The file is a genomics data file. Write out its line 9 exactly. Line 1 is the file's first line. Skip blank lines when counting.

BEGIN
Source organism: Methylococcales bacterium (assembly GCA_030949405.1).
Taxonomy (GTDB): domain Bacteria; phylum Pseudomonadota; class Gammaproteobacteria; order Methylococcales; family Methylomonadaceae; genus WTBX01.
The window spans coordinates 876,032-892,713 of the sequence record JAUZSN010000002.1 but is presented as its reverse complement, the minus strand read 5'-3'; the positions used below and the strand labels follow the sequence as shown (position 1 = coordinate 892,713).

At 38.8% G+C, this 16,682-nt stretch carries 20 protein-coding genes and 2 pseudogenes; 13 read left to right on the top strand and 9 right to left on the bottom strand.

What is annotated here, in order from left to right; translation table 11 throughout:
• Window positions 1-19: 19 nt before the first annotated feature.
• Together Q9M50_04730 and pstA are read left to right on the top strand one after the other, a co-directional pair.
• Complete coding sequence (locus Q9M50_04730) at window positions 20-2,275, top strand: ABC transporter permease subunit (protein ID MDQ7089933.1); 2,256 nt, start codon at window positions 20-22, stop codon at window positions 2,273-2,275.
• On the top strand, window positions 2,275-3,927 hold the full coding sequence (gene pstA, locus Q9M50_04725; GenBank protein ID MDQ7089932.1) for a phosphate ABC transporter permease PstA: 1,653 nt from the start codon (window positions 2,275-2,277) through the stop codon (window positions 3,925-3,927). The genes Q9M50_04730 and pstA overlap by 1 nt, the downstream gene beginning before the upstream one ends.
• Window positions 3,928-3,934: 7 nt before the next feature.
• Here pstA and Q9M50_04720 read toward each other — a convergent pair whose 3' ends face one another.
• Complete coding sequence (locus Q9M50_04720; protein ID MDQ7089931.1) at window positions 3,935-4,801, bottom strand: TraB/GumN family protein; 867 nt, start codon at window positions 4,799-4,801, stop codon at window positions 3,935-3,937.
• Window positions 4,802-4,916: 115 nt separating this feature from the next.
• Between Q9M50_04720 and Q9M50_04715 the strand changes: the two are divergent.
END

• On the top strand, window positions 2,275-3,927 hold the full coding sequence (gene pstA, locus Q9M50_04725; GenBank protein ID MDQ7089932.1) for a phosphate ABC transporter permease PstA: 1,653 nt from the start codon (window positions 2,275-2,277) through the stop codon (window positions 3,925-3,927). The genes Q9M50_04730 and pstA overlap by 1 nt, the downstream gene beginning before the upstream one ends.